DiPaola et al.(4) initially demonstrated in vitro, in mice as well as in patients, that PC-SPES induced potent estrogenic activity and androgen ablation against prostate cancer. However, PC-SPES is also effective in androgen-independent prostate cancer (8). Additionally, PC-SPES has anticancer properties against other forms of cancer in vitro, including leukemia cells (6). Because of the potent anticancer activity of PC-SPES, we elected to study its effects against colon cancer in vitro and in vivo.

Our in vitro studies demonstrated that PC-SPES significantly suppressed proliferation of colon cancer cells. The magnitude of inhibition of proliferation observed in colon cancer cells was similar to that achieved against several prostate cancer cell lines at the same concentrations of PC-SPES (10).

To examine the mechanism that might account for the effects of PC-SPES in colon cancer cells, we investigated its effects on cell cycle distribution. A marked accumulation of colon cancer cells in the G2-M phase of the cell cycle occurred with a concomitant decrease of cells in the G0-G1 phase. These results were similar to the activity of PC-SPES when cultured with PC-3 and DU-145 prostate cancer cells, of LNCaP prostate cancer cell line exposed to diethylstilbestrol (5, 10), but different from the effect observed in LNCaP cells after treatment with PC-SPES, in which G1 cell accumulation is more prominent (6, 10). These findings suggest that PC-SPES has a marked effect on colon cancer proliferation due to cell cycle arrest. In support of this observation, cyclin-dependent kinase inhibitor p27kip1 has been shown to be induced after treatment with PC-SPES in LNCaP cells (6). Additionally, the present study demonstrated that the colon cancer cell line SW620 cultured with PC-SPES (1 μl/ml) for 48 h had a decreased level of expression of β-tubulin. The decrease in β-tubulin could result in altered microtubule assembly in colon cancer, which might account for the accumulation of cells at the G2-M phase of the cell cycle, as reported previously in prostate cancer (32). Our findings were consistent with those of other studies, which have demonstrated that a component of PC-SPES, G. glabra, altered microtubule structure and caused G2-M cell cycle arrest in prostate and breast cancer cells (33).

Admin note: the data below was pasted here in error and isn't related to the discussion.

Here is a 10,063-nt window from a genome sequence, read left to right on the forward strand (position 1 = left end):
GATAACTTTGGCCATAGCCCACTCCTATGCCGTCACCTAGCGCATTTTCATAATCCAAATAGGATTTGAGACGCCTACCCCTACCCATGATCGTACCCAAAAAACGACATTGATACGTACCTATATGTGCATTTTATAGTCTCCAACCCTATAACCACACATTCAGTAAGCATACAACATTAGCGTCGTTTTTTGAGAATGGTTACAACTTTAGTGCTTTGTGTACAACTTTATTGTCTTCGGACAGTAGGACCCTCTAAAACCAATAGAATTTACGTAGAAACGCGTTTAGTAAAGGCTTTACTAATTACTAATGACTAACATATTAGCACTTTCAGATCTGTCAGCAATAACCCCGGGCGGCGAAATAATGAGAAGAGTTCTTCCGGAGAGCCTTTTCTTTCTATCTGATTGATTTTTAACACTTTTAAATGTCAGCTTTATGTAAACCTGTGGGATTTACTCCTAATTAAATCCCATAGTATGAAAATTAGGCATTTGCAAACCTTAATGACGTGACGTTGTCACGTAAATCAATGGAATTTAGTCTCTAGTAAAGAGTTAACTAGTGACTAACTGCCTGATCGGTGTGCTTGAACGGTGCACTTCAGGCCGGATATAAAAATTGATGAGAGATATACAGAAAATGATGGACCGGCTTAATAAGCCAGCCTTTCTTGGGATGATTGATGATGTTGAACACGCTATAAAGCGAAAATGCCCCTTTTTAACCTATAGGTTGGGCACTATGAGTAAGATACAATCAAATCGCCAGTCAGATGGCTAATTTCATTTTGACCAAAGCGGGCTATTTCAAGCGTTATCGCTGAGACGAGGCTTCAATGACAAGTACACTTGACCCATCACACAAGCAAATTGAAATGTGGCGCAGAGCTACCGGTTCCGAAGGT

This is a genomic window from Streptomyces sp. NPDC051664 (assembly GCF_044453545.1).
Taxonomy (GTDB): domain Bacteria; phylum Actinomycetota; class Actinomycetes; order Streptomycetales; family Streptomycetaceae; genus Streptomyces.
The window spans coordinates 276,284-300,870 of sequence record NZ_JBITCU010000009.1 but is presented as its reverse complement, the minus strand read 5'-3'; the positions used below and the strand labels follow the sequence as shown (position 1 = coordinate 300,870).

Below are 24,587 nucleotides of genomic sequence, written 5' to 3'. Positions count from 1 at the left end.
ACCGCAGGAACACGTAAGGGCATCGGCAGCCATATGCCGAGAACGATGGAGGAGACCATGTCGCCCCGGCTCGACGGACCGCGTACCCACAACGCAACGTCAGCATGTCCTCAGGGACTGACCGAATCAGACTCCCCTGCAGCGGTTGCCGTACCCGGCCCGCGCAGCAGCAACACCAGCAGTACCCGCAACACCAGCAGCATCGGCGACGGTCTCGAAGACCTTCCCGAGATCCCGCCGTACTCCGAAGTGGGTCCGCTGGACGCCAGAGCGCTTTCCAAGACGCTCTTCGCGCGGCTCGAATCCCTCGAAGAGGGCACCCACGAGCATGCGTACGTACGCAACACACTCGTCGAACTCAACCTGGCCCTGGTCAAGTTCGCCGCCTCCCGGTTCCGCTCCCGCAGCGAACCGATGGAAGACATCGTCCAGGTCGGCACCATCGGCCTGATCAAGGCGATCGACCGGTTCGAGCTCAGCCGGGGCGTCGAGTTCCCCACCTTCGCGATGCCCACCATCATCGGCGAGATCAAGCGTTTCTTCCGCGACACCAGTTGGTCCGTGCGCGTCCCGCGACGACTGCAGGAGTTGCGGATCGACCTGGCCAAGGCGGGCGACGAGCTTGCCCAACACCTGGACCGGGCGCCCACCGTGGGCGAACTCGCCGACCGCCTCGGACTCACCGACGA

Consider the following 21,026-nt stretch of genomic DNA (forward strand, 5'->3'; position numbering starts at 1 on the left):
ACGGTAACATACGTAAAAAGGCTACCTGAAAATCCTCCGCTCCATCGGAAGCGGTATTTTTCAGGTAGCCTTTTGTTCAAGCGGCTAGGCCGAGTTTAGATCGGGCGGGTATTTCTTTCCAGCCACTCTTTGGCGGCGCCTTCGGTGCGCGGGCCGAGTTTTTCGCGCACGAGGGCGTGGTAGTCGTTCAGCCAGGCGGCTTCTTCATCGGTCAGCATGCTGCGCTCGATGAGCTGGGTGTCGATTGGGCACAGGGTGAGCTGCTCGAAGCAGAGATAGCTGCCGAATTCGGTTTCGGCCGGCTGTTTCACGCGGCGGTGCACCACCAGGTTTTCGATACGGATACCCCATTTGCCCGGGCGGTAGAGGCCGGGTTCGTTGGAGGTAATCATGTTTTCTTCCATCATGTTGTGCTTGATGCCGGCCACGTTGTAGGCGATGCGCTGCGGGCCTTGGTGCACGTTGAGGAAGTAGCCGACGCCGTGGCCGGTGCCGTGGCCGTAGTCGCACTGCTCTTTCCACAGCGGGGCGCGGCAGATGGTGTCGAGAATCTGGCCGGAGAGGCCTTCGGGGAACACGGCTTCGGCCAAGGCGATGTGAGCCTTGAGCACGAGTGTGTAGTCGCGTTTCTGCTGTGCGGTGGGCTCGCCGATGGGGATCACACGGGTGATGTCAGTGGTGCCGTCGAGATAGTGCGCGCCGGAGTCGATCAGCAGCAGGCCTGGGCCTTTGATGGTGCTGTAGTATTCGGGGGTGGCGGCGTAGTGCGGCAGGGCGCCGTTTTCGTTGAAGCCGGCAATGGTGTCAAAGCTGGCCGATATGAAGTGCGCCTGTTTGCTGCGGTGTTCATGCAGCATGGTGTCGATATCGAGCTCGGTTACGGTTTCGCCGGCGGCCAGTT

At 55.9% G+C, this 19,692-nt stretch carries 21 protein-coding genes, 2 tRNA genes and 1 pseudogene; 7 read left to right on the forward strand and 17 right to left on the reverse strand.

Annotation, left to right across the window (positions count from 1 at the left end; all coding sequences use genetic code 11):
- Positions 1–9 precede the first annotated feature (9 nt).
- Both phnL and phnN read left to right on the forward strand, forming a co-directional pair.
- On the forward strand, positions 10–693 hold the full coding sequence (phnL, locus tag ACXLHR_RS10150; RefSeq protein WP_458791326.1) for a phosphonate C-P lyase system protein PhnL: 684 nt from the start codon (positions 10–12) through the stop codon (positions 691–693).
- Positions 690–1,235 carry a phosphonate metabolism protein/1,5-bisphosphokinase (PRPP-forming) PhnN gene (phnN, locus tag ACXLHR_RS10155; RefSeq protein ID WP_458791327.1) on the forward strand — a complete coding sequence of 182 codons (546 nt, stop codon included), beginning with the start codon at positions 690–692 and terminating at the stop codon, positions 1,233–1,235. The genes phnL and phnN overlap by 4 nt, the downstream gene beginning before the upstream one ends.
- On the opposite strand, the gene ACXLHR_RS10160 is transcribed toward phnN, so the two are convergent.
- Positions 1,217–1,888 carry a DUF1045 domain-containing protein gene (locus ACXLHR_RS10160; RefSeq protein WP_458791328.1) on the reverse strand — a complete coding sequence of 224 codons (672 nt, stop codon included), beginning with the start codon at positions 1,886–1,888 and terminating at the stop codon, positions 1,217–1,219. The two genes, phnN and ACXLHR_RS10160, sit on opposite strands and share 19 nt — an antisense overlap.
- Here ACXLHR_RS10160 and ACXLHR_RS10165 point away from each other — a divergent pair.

Down-regulation of β-tubulin was only observed in the SW620 cell line, whereas inhibition of growth occurred in all colon cancer cell lines studied. Thus, we investigated other mechanisms that might account for the observed results. Because other studies have demonstrated that PC-SPES has antiapoptotic activity against prostate cancer (7), we investigated the effect of PC-SPES on apoptosis by using the TUNEL method. We found a marked increase in the percentage of apoptotic cells in the DLD-1 colon cancer cell line exposed to PC-SPES for 48 h. Colon cancer cell lines SW480 and SW620 also displayed an increase in apoptosis after treatment, but at a reduced rate compared with the DLD-1 cells. Our results are consistent with the effects observed in LNCaP cells; apoptosis increased with increasing concentrations of PC-SPES, and it inversely paralleled decreasing levels of bcl-2 expression (5, 6, 10).

Because the potent anticancer activity of PC-SPES against prostate cancer has been attributed to the estrogenic properties of PC-SPES, we examined the effects of estradiol in our colon cancer cells. Estradiol had no effect on colon cancer cell growth, in agreement with previous reports (34, 35). The positive control (prostate cancer cell line PC-3) demonstrated a significant decrease when exposed to similar doses of estradiol, which was consistent with previous studies (31).